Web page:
My name is Jason Kammerdiener, and I have grown up in an era in which the nearly dead American dream was revived by the rise of a new field of play: the Internet.
While corporate America continued (and continues) to put an end to American brick-and-mortar small businesses and startups, the Internet has provided a new, open field of play. Over the past 20 years this new medium has certainly given rise to its own corporate giants (Google, Amazon), but it has also created a sphere in which innumerable “little guys” have found their callings and fortunes, not because they were able to constrict the Internet, but because they were able to innovate around and expand on the Internet and all it has to offer.
From social media, to cloud storage, to collaborative tools, to online entertainment, to innovative and viral approaches to the news, the Internet has been a true land of opportunity for those with good ideas and the ability to execute.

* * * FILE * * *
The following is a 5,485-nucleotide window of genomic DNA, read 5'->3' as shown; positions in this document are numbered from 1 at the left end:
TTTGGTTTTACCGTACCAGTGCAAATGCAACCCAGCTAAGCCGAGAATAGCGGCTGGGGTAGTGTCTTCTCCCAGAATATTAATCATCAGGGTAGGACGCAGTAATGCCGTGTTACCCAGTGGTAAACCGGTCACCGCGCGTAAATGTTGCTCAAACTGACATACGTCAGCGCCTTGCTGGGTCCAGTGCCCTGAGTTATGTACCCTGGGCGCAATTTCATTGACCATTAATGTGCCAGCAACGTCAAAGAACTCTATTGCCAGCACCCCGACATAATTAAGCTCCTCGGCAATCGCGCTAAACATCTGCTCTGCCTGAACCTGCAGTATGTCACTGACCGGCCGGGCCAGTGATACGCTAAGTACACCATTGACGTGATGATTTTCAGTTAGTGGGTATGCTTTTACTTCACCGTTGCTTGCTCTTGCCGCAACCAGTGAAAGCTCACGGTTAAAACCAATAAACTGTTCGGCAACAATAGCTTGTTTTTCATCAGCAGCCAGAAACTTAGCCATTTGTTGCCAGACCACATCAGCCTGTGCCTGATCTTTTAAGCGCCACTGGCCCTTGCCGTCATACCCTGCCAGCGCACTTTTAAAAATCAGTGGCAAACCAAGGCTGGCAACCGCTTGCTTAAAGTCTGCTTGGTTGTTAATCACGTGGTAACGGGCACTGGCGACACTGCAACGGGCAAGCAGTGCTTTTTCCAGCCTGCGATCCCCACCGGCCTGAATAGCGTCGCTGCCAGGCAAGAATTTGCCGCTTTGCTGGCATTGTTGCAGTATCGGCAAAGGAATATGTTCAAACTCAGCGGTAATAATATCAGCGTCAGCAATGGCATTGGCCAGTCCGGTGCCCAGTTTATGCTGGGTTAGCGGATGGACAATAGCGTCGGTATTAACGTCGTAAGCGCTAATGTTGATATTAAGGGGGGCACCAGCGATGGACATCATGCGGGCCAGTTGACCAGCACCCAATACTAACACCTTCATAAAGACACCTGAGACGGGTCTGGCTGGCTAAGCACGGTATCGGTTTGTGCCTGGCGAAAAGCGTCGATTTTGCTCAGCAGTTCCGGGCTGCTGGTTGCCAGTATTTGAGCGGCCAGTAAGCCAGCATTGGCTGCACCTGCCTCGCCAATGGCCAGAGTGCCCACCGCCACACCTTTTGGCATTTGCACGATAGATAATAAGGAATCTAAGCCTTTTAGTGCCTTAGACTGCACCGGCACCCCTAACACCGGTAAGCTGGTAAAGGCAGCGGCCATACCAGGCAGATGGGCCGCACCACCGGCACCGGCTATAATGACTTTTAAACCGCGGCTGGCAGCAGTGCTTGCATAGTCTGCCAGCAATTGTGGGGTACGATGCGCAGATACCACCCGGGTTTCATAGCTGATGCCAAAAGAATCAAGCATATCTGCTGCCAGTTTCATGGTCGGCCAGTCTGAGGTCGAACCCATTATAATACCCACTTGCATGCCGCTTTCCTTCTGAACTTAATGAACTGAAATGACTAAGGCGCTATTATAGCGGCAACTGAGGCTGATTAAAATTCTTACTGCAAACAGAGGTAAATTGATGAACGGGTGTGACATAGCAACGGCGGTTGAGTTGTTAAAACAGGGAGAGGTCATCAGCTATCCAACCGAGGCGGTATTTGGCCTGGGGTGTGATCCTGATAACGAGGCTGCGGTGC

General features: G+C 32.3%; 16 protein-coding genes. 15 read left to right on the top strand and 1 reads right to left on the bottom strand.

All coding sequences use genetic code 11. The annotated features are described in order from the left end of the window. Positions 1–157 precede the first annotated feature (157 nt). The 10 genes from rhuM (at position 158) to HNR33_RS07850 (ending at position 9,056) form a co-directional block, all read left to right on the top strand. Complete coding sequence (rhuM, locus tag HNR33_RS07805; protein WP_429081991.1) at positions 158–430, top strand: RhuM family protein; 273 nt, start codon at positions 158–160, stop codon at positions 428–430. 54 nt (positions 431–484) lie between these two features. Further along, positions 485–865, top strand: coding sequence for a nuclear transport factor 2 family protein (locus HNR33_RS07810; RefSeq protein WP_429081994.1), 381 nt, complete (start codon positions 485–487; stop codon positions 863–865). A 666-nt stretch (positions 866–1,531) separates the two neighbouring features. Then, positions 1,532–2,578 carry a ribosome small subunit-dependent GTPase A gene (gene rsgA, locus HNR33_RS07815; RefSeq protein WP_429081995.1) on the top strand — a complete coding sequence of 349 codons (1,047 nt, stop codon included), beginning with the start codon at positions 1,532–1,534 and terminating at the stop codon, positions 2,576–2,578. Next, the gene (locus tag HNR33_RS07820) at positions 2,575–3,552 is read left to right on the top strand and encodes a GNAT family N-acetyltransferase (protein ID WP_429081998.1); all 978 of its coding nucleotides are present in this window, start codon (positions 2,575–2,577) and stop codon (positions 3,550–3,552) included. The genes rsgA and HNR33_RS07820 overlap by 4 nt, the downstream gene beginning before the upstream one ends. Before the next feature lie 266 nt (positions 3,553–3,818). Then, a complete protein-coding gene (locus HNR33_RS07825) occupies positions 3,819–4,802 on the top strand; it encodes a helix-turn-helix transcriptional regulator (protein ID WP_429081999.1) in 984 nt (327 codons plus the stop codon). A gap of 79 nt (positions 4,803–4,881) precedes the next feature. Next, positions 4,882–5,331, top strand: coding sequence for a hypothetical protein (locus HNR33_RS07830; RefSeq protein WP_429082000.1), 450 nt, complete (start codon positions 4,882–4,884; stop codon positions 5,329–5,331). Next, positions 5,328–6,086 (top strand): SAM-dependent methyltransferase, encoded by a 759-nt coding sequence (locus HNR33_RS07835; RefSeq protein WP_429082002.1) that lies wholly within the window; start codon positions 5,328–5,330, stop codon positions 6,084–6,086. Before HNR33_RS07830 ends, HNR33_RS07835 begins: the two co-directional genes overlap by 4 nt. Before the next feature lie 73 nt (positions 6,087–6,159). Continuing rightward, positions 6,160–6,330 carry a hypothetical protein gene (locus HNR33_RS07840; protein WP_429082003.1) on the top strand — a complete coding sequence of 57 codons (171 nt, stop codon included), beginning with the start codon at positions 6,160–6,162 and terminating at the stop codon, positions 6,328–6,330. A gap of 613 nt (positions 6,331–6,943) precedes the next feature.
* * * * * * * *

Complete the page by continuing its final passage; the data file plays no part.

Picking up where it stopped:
The FCC proposal to allow fast-lanes for those who can pay is a clear, mortal threat to this opportunity. It is policy stating that existing wealth is valued more highly by our society than good ideas that can move us forward. Our laws and policies should fight to ensure that all businesses, individuals, and entrepreneurs have an equal opportunity to succeed and build a better society. Allowing “fast lanes” that unfairly disadvantage those unable to pay does the opposite.
To be sure there is no doubt: I am asking that net neutrality be protected by disallowing the proposed fast lanes. I also ask that Internet service be classified as a Title II common carrier to ensure that it remains equally accessible to all producers and consumers.
Finally, I ask that the same cover wireless/mobile broadband. Wireless/mobile is the latest frontier of the Internet, with the greatest potential for continued innovation and growth, and we should do everything we can to encourage innovation in this space universally, not just by the wealthiest corporations.
The deadline to provide your feedback to the FCC about their proposal that would end net neutrality is July 15, 2014. Learn more about how to submit your comment.